The group has been running community and school gardens over the past several years, and have been identifying ways to strengthen the local food system through consultations with farmers and other stakeholders in the food industry. Their community farm project aims to engage youth, attract new farmers to Squamish, and support established farmers while preserving agricultural land. They rallied local farmers to strip down for the cause, and most were willing to go along with it.
Calendar coordinator and Squamish CAN president, Michalina Hunter, was inspired by a past calendar she purchased in 2015. “The nude farming calendar I bought on Indiegogo raised $35,000 for two women to put a downpayment on farm property. I thought it was such a great idea. How amazing would it be if we could raise that much for our organization? We finally decided to go for it this year. We have incredible farmers in Squamish. I hope the idea is just cheeky enough to be successful!”
There are other models of community farms and similar projects nearby. The group toured and learned about the Tsawassen Farm School, Glorious Organics (Aldergrove), Richmond Schoolyard, Fresh Roots Urban Farm (Vancouver), Amlec Organic Limited (Lillooet), Farm Folk City Folk (Vancouver), and others to design the project.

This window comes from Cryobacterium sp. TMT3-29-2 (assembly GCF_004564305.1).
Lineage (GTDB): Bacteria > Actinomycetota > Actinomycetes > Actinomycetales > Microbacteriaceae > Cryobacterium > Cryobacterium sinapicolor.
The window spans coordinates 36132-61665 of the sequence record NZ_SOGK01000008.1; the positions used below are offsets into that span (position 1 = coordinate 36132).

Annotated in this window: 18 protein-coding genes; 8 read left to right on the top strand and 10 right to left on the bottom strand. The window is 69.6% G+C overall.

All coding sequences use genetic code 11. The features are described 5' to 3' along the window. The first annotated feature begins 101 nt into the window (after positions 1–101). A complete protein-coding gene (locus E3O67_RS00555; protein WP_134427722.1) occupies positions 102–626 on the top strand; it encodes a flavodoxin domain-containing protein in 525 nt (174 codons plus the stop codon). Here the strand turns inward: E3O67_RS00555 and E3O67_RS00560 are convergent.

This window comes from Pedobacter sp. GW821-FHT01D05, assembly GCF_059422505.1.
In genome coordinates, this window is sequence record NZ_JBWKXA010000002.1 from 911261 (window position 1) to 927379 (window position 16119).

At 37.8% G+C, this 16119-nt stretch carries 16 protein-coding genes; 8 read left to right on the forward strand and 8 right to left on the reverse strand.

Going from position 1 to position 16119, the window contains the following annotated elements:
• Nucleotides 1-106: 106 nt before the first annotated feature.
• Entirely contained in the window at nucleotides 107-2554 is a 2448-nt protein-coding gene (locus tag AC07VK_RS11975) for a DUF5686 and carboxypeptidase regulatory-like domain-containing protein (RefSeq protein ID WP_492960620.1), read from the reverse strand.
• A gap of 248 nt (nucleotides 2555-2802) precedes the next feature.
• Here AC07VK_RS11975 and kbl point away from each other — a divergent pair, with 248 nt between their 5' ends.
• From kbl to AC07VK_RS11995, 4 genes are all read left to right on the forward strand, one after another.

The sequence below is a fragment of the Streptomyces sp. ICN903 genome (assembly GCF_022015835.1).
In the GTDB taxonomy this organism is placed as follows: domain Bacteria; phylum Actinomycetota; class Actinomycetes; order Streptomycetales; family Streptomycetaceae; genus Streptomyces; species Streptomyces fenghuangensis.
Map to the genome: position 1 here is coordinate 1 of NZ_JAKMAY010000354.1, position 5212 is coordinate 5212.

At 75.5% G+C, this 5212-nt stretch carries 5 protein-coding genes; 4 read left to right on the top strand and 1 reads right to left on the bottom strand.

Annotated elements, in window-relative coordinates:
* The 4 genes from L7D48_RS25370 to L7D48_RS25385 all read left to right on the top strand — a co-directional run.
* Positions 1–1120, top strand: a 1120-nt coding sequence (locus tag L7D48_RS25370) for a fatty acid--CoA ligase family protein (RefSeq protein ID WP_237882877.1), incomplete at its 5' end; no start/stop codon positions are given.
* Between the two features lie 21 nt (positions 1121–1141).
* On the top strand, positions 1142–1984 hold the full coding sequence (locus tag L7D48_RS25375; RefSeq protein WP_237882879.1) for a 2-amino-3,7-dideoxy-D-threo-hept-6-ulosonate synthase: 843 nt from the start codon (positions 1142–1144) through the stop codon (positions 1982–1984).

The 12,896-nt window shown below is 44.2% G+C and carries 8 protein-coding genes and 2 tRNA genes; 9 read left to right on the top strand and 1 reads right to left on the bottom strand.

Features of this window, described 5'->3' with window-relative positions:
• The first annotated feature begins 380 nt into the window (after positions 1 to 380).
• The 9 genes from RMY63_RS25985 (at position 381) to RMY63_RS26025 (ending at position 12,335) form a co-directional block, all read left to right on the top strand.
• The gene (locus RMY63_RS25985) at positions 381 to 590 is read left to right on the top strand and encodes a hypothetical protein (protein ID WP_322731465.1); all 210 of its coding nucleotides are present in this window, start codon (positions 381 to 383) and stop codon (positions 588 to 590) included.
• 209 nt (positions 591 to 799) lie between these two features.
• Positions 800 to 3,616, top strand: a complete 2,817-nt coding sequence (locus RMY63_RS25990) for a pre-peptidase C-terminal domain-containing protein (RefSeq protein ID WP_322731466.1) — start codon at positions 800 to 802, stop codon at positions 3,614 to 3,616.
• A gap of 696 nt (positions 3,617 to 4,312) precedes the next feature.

“We’re not the first community to do this,” says Hunter, “We’re really excited about the potential of creating multiple win-wins with this project. It can engage youth in growing food and learning employable skills, it can support new farmers in finding land, it can create shared sales opportunities for established farmers, and it can engage the community in sustainable agriculture. We envision a central educational market garden for us to work on, and then several 1/4 acre to 1 acre plots for new farmers to lease. There will be shared tools, equipment, wash stations, and storage for all the farmers to share. The community farm is really a jumping off point that can support so many other community initiatives.”
Squamish used to be a prosperous agricultural community, growing primarily hops, hay, and potatoes. In fact, hop farming was Squamish’s first major industry. Much of the fertile valley-bottom land has since been paved and built on. Only 2% of Squamish’s remaining usable farmland is currently used for agriculture, yet skyrocketing land prices make it cost-prohibitive for new farmers to get into the industry. Leasing land, on the other hand, has less financial risk, and can allow new farmers to get into the industry, hone their skills, and build credit.
The group envisions starting small with the community farm, then adding components over the years such as a Food Hub, community garden, covered workshop space, and food forest. They have not solidified a location for the community farm, but are exploring different options. Ideally they would own the piece of land, but a long term lease or memorandum of understanding would also suffice.
Perhaps a Squamish-Lillooet Farming Calendar is on the horizon for next year!